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This profile was last updated on 1/5/14  and contains information from public web pages and contributions from the ZoomInfo community.

Dr. Ron Thresher

Wrong Dr. Ron Thresher?

Marine Ecologist

Phone: +61 *********
Local Address: Hobart, Tasmania, Australia
CSIRO
PO Box 1139 (150 Oxford Street)
Collingwood, Victoria 3066
Australia

Company Description: CSIRO (http://www.csiro.au) is Australia's Commonwealth Scientific and Industrial Research Organisation. As one of the world's largest and most diverse scientific...   more
Background

Employment History

  • Project Leader
    CSIRO
  • Foundation Head
    CSIRO
  • Researcher
    Industrial Research Organization
  • Fisheries Biologist
    Industrial Research Organization

Board Memberships and Affiliations

Education

  • Ph.D. , fish behavior and ecology
    University of Miami
69 Total References
Web References
CSIRO - Marine Climate Impacts and Adaptation
ftp.marine.csiro.au, 5 Jan 2014 [cached]
Ron Thresher
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Ron Thresher[profile]
Ocean warming detrimental to inshore fish species - Institute for Marine and Antarctic Studies - University of Tasmania, Australia
www.imas.utas.edu.au, 19 April 2011 [cached]
"Generally, cold-blooded animals respond to warming conditions by increasing growth rates as temperatures rise," said CSIRO marine ecologist Dr Ron Thresher, a co-author of the study with colleagues from the University of Tasmania's Institute for Marine and Antarctic Studies. "But theory and laboratory studies show that this has a limit. As temperatures get too high, we begin to see increased signs of stress, possibly eventually leading to death. We are looking at whether climate change is beginning to push fish past their physiological limits. "By examining growth across a range that species inhabit, we found evidence of both slowing growth and increased physiological stress as higher temperatures impose a higher metabolic cost on fish at the warm edge of the range," Dr Thresher said. "In this case, off northern New Zealand, ocean warming has pushed the banded morwong - which inhabits temperate reefs in waters 10-50m deep - past the point where increasing temperatures are beneficial to growth." Dr Thresher said climate change can affect species directly by influencing how their bodies function, their growth and behaviour and indirectly through environmental effects on ecosystems.
CSIRO - Marine Climate Impacts and Adaptation
www.cmar.csiro.au, 15 Feb 2011 [cached]
Lead Ron Thresher Management implications of climate change effects on fisheries in Western Australia.
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Project leader: Ron Thresher (CSIRO)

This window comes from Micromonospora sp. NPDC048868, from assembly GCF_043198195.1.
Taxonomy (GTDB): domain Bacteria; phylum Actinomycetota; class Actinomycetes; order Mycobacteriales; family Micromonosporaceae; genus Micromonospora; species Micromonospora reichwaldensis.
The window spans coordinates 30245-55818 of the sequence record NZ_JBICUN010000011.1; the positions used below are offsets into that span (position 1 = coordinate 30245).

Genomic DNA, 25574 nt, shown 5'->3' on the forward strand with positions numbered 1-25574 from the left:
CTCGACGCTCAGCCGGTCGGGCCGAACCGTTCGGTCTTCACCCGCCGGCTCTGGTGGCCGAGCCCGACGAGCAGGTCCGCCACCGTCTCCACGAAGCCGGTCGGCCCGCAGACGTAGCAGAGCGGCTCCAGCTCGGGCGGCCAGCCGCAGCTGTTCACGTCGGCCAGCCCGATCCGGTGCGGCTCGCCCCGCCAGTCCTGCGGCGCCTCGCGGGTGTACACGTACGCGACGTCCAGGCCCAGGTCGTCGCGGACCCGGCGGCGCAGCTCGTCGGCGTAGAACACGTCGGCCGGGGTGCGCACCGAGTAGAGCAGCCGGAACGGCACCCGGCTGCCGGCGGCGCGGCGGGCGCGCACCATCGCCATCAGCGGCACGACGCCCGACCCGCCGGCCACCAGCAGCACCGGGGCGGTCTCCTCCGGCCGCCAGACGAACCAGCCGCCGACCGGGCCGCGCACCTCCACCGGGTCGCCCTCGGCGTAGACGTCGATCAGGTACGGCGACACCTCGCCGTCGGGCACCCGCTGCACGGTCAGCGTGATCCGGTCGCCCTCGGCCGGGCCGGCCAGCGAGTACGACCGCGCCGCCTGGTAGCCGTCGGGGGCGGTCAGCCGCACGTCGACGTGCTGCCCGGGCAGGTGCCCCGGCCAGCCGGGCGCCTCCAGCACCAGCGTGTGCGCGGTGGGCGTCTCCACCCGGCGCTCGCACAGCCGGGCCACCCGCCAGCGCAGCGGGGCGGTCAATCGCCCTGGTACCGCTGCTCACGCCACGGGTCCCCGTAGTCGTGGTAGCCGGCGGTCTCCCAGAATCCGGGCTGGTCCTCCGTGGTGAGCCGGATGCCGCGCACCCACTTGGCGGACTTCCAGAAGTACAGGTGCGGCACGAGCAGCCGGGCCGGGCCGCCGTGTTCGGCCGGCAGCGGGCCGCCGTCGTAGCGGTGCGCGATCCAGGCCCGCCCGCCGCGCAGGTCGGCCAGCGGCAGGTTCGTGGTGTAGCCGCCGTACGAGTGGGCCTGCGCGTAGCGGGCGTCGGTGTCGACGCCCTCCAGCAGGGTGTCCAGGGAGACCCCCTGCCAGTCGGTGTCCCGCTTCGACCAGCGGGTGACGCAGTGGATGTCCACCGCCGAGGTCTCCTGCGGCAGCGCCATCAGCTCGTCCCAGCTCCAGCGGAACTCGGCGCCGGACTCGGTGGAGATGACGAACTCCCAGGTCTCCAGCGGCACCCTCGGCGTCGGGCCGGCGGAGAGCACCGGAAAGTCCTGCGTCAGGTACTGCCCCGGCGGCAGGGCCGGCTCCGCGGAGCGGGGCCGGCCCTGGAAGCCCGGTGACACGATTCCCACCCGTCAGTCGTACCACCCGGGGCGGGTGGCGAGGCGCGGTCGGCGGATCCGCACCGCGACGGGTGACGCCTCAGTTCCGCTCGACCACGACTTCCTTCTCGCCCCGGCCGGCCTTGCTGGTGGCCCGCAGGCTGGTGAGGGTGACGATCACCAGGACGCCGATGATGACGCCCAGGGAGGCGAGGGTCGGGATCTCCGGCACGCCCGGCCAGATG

CSIRO - Marine Climate Impacts and Adaptation
ftp.marine.csiro.au, 25 Mar 2010 [cached]
Ron Thresher | profile CSIRO - Marine Climate Impacts and Adaptation
CSIRO logo
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Ron Thresher
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Profile : Ron Thresher Research Scientist
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Ron is a marine ecologist with diverse interests, ranging from effects of climate on recruitment variability of inshore fish and crustaceans and management of invasive species to use of deep-sea corals as indicators of paleo-climate and oceanography. He got his Ph.D. in fish behavior and ecology at the University of Miami, and did post-doctoral work at Scripps Institution of Oceanography and the University of Sydney. He joined the Australian Commonwealth Scientific and Industrial Research Organization in 1983. He was the foundation head of the CSIRO Centre for Research on Introduced Marine Pests (CRIMP) and since 1997, he has lead a project aimed at developing genetic technologies for controlling introduced pest species (with a particular emphasis on carp). He has had a long interest in the use of the chemical composition of otoliths ("ear stones") in fish as possible markers of their movements and ecology, and recently broadened that interest to include analysis of the similar composition of deep-sea corals as indicators of long-term changes in ocean conditions and its implications for both understanding climate variability, the biodiversity and ecology of marine organisms and the viability of deep-sea reef communities.
Commonwealth Scientific and ...
www.azstarnet.com, 7 May 2007 [cached]
Commonwealth Scientific and Industrial Research Organization researcher Ron Thresher said this trend could have huge implications for the long-term sustainability of the marine ecosystem."Eventually (marine life) will reach a point where they can't cope," Thresher said.
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